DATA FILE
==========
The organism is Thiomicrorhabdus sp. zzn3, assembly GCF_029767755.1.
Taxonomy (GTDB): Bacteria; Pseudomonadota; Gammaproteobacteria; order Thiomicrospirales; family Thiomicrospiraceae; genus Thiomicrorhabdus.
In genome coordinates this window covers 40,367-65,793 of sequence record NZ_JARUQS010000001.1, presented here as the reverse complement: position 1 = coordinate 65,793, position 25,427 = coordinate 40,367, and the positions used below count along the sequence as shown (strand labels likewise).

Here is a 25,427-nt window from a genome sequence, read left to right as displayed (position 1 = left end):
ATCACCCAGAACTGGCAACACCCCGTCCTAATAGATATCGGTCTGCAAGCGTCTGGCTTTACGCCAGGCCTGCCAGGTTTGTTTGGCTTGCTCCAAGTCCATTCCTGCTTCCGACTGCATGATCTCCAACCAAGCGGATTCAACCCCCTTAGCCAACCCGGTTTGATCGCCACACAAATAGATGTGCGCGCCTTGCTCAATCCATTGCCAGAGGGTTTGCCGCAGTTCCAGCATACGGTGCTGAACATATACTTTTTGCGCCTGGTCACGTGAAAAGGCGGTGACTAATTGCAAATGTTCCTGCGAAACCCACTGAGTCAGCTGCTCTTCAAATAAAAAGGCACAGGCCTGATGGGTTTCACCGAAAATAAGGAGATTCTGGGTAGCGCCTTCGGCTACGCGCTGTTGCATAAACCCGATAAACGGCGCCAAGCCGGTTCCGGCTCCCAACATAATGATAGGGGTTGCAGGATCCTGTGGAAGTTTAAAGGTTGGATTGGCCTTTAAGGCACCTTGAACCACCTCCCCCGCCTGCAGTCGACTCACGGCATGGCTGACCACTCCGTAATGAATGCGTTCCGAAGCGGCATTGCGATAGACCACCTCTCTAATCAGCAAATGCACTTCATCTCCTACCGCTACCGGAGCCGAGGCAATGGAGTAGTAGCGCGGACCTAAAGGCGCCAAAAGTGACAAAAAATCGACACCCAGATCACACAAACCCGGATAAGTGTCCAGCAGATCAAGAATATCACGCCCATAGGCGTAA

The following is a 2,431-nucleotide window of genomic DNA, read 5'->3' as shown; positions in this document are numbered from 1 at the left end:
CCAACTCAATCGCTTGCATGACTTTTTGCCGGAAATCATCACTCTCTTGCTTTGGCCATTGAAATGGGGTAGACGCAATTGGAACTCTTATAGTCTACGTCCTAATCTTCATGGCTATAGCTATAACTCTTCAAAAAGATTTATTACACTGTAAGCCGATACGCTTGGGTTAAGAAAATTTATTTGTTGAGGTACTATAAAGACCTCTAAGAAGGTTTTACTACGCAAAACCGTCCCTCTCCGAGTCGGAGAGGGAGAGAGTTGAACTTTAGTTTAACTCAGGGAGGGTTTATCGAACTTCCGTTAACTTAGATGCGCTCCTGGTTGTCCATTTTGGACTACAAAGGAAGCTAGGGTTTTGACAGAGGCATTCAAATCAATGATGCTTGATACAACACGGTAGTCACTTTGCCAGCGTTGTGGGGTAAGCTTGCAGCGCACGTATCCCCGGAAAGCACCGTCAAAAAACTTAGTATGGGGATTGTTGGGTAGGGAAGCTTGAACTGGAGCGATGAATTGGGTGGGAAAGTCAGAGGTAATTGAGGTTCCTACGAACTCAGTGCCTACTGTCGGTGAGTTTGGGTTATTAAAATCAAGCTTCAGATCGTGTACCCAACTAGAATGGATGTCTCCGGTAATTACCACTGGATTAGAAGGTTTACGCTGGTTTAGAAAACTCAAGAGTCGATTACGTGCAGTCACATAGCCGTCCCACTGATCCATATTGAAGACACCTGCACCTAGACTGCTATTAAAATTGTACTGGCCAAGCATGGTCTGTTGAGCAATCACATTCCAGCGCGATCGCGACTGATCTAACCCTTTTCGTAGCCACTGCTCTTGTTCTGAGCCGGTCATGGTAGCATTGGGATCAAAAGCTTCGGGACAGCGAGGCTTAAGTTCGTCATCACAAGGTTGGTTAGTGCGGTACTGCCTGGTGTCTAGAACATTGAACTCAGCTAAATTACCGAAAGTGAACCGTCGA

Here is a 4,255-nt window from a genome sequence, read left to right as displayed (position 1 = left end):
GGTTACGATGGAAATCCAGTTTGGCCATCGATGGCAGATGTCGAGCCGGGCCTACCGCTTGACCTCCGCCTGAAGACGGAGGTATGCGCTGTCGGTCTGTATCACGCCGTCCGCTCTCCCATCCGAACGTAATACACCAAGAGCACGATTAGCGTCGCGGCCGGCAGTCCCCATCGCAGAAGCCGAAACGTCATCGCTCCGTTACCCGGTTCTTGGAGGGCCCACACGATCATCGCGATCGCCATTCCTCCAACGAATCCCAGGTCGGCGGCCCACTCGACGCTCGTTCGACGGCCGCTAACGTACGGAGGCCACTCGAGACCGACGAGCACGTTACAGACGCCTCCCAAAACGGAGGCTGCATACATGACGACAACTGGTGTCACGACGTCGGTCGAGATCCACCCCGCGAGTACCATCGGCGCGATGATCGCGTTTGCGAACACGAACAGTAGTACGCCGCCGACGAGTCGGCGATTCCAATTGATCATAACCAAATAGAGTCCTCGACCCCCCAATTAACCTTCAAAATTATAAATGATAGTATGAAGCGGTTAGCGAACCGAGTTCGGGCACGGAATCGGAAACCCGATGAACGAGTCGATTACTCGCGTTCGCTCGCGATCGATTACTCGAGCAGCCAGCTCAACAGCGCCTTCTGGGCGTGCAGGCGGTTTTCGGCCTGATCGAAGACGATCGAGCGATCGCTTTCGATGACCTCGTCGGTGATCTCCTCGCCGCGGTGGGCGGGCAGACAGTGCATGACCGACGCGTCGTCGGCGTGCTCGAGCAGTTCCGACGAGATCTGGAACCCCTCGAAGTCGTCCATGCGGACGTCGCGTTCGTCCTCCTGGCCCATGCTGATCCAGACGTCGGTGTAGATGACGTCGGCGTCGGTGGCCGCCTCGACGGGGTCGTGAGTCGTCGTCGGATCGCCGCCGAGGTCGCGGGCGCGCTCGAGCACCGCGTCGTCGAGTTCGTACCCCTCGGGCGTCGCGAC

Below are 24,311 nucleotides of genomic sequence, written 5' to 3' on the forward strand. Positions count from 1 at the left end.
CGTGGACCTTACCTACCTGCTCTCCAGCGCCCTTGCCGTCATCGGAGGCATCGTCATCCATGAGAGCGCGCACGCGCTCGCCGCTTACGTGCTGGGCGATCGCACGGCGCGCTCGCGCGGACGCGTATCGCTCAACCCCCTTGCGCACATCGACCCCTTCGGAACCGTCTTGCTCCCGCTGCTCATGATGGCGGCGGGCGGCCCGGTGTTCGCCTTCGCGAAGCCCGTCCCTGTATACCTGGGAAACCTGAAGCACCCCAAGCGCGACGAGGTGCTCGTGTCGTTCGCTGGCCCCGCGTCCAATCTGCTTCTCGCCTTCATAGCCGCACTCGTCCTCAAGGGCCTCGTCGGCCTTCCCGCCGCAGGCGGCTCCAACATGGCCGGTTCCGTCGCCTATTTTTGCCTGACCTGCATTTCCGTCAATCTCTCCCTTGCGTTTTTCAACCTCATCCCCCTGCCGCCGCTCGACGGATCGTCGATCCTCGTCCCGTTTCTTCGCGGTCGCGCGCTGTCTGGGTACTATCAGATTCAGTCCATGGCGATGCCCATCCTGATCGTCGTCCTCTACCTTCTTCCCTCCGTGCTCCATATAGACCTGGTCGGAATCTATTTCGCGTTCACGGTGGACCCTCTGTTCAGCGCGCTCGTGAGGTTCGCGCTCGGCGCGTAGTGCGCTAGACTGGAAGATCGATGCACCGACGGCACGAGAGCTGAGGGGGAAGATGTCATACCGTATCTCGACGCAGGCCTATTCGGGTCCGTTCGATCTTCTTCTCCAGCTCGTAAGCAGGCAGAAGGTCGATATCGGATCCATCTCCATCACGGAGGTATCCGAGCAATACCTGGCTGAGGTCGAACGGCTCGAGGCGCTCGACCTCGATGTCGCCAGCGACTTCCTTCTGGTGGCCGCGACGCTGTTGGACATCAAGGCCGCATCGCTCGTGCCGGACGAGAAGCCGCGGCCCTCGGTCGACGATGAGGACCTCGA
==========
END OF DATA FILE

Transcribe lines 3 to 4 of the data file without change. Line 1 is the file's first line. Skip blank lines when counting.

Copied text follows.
In genome coordinates this window covers 40,367-65,793 of sequence record NZ_JARUQS010000001.1, presented here as the reverse complement: position 1 = coordinate 65,793, position 25,427 = coordinate 40,367, and the positions used below count along the sequence as shown (strand labels likewise).

Here is a 25,427-nt window from a genome sequence, read left to right as displayed (position 1 = left end):